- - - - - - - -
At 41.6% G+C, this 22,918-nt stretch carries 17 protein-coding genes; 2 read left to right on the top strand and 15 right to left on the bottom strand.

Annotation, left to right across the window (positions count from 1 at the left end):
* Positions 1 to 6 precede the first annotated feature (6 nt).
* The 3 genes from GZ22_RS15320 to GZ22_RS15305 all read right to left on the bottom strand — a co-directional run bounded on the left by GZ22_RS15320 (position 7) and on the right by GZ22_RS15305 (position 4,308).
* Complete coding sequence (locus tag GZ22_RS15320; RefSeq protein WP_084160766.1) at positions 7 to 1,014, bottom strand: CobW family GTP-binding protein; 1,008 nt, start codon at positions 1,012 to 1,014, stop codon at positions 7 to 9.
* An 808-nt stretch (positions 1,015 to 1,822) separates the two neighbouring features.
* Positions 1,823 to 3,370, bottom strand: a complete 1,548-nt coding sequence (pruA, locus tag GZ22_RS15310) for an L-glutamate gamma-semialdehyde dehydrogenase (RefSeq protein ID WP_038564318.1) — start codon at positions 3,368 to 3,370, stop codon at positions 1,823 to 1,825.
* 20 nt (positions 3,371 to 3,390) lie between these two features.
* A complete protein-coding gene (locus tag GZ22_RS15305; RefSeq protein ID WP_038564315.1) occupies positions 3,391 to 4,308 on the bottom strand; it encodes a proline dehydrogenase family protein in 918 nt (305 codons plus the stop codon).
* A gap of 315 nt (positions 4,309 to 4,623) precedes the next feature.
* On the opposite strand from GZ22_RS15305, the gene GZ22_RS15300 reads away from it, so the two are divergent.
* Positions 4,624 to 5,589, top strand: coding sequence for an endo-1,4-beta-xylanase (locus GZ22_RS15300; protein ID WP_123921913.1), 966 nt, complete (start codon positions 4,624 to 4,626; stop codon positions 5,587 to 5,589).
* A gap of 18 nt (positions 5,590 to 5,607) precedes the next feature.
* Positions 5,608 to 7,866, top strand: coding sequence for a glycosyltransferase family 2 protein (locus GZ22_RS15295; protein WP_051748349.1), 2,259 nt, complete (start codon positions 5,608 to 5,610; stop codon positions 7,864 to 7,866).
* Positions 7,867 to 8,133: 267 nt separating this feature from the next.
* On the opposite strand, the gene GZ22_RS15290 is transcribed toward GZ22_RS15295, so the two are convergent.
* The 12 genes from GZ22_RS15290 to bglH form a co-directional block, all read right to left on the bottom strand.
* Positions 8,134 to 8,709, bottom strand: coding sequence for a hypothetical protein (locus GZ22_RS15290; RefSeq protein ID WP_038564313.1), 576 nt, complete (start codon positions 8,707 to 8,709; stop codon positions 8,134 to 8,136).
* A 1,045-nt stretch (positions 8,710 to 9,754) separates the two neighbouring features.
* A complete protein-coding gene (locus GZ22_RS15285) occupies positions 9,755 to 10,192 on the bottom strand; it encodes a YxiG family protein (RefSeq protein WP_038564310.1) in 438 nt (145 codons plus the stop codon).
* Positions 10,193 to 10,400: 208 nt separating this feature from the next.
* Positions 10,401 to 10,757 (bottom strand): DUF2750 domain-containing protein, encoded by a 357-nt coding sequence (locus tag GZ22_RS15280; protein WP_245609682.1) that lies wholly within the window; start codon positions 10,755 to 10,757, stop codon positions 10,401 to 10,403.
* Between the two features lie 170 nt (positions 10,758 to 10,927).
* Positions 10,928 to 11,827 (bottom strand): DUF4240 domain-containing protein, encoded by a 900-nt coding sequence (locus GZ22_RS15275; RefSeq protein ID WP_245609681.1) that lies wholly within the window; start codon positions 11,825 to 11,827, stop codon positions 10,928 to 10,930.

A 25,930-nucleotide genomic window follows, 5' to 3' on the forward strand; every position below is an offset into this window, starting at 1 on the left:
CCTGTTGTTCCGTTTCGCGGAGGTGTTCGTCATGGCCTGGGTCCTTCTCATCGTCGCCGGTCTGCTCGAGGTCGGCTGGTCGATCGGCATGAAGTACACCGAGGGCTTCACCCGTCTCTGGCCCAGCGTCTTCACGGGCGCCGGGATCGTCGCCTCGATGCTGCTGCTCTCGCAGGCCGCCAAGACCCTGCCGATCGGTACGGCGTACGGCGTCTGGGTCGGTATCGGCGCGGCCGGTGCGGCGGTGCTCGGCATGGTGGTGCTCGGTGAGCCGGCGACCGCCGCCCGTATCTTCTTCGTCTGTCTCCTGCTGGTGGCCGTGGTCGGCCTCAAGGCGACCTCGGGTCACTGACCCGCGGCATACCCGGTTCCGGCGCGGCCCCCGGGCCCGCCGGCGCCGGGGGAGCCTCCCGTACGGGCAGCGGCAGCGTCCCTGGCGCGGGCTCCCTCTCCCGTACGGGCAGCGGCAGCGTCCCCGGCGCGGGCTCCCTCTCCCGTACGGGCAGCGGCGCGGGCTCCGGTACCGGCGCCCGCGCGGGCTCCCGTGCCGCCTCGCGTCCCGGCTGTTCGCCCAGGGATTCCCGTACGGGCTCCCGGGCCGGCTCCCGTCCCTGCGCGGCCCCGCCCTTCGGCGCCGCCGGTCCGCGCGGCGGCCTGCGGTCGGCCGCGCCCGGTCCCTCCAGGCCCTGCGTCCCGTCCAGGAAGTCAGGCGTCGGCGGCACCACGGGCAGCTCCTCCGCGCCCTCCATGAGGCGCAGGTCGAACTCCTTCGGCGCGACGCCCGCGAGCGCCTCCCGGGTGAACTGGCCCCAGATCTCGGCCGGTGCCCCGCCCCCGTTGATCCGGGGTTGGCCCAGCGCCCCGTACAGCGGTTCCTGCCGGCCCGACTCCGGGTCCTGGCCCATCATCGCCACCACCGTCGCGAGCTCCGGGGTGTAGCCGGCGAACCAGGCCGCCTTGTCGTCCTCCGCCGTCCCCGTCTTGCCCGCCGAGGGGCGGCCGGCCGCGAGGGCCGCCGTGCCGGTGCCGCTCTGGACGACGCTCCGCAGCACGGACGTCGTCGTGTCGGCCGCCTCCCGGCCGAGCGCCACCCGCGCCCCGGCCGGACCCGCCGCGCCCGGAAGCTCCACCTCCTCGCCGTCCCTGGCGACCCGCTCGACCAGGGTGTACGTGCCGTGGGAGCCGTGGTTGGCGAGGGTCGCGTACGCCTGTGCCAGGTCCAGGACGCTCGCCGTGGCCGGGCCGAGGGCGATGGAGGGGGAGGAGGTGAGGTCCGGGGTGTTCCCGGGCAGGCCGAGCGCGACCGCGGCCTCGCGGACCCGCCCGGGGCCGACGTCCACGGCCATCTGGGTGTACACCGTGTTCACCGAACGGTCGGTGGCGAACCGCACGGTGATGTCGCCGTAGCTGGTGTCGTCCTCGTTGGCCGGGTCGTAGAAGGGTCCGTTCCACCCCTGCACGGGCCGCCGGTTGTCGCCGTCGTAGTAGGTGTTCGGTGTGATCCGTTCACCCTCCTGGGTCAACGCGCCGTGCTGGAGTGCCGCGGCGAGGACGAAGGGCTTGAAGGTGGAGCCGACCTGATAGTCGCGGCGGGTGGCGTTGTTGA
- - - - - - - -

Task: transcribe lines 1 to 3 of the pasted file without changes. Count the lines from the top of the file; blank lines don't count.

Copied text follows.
At 41.6% G+C, this 22,918-nt stretch carries 17 protein-coding genes; 2 read left to right on the top strand and 15 right to left on the bottom strand.

Annotation, left to right across the window (positions count from 1 at the left end):
* Positions 1 to 6 precede the first annotated feature (6 nt).